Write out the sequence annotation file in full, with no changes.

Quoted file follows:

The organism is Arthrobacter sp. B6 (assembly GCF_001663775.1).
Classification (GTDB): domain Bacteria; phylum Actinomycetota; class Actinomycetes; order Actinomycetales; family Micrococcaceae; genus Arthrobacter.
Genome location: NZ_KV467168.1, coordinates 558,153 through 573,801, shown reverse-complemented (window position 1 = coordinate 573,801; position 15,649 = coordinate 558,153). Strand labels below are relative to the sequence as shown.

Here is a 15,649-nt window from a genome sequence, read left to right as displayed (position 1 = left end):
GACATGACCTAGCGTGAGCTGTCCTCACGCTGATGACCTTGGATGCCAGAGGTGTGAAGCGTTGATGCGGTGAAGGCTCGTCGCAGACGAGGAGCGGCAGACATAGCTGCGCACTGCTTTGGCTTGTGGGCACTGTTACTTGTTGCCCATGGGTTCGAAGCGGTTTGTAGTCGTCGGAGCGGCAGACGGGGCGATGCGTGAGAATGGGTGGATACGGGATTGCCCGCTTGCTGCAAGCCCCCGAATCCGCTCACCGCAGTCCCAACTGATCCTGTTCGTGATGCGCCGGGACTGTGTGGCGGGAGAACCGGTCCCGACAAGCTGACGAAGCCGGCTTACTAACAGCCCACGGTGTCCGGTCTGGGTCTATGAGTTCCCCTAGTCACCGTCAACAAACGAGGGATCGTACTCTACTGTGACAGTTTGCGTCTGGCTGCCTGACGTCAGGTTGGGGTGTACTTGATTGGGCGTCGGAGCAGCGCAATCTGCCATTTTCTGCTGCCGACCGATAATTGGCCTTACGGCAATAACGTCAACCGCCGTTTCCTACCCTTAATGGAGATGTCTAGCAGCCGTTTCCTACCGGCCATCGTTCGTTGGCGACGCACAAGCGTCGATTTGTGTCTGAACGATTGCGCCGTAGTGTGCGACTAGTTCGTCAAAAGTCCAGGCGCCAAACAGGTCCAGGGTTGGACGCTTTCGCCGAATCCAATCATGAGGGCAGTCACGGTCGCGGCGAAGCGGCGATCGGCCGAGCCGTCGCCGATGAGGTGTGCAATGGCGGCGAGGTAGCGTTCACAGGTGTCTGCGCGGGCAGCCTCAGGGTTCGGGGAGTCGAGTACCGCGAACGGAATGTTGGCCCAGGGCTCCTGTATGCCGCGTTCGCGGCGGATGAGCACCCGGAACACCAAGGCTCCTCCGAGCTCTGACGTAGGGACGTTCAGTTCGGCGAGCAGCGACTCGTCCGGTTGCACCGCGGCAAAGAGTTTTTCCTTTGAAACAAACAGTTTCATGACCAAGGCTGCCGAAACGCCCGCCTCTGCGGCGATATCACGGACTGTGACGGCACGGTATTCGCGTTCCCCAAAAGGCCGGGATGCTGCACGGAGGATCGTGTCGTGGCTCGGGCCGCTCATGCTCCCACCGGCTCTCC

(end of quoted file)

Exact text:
The organism is Arthrobacter sp. B6 (assembly GCF_001663775.1).
Classification (GTDB): domain Bacteria; phylum Actinomycetota; class Actinomycetes; order Actinomycetales; family Micrococcaceae; genus Arthrobacter.
Genome location: NZ_KV467168.1, coordinates 558,153 through 573,801, shown reverse-complemented (window position 1 = coordinate 573,801; position 15,649 = coordinate 558,153). Strand labels below are relative to the sequence as shown.

Here is a 15,649-nt window from a genome sequence, read left to right as displayed (position 1 = left end):
GACATGACCTAGCGTGAGCTGTCCTCACGCTGATGACCTTGGATGCCAGAGGTGTGAAGCGTTGATGCGGTGAAGGCTCGTCGCAGACGAGGAGCGGCAGACATAGCTGCGCACTGCTTTGGCTTGTGGGCACTGTTACTTGTTGCCCATGGGTTCGAAGCGGTTTGTAGTCGTCGGAGCGGCAGACGGGGCGATGCGTGAGAATGGGTGGATACGGGATTGCCCGCTTGCTGCAAGCCCCCGAATCCGCTCACCGCAGTCCCAACTGATCCTGTTCGTGATGCGCCGGGACTGTGTGGCGGGAGAACCGGTCCCGACAAGCTGACGAAGCCGGCTTACTAACAGCCCACGGTGTCCGGTCTGGGTCTATGAGTTCCCCTAGTCACCGTCAACAAACGAGGGATCGTACTCTACTGTGACAGTTTGCGTCTGGCTGCCTGACGTCAGGTTGGGGTGTACTTGATTGGGCGTCGGAGCAGCGCAATCTGCCATTTTCTGCTGCCGACCGATAATTGGCCTTACGGCAATAACGTCAACCGCCGTTTCCTACCCTTAATGGAGATGTCTAGCAGCCGTTTCCTACCGGCCATCGTTCGTTGGCGACGCACAAGCGTCGATTTGTGTCTGAACGATTGCGCCGTAGTGTGCGACTAGTTCGTCAAAAGTCCAGGCGCCAAACAGGTCCAGGGTTGGACGCTTTCGCCGAATCCAATCATGAGGGCAGTCACGGTCGCGGCGAAGCGGCGATCGGCCGAGCCGTCGCCGATGAGGTGTGCAATGGCGGCGAGGTAGCGTTCACAGGTGTCTGCGCGGGCAGCCTCAGGGTTCGGGGAGTCGAGTACCGCGAACGGAATGTTGGCCCAGGGCTCCTGTATGCCGCGTTCGCGGCGGATGAGCACCCGGAACACCAAGGCTCCTCCGAGCTCTGACGTAGGGACGTTCAGTTCGGCGAGCAGCGACTCGTCCGGTTGCACCGCGGCAAAGAGTTTTTCCTTTGAAACAAACAGTTTCATGACCAAGGCTGCCGAAACGCCCGCCTCTGCGGCGATATCACGGACTGTGACGGCACGGTATTCGCGTTCCCCAAAAGGCCGGGATGCTGCACGGAGGATCGTGTCGTGGCTCGGGCCGCTCATGCTCCCACCGGCTCTCC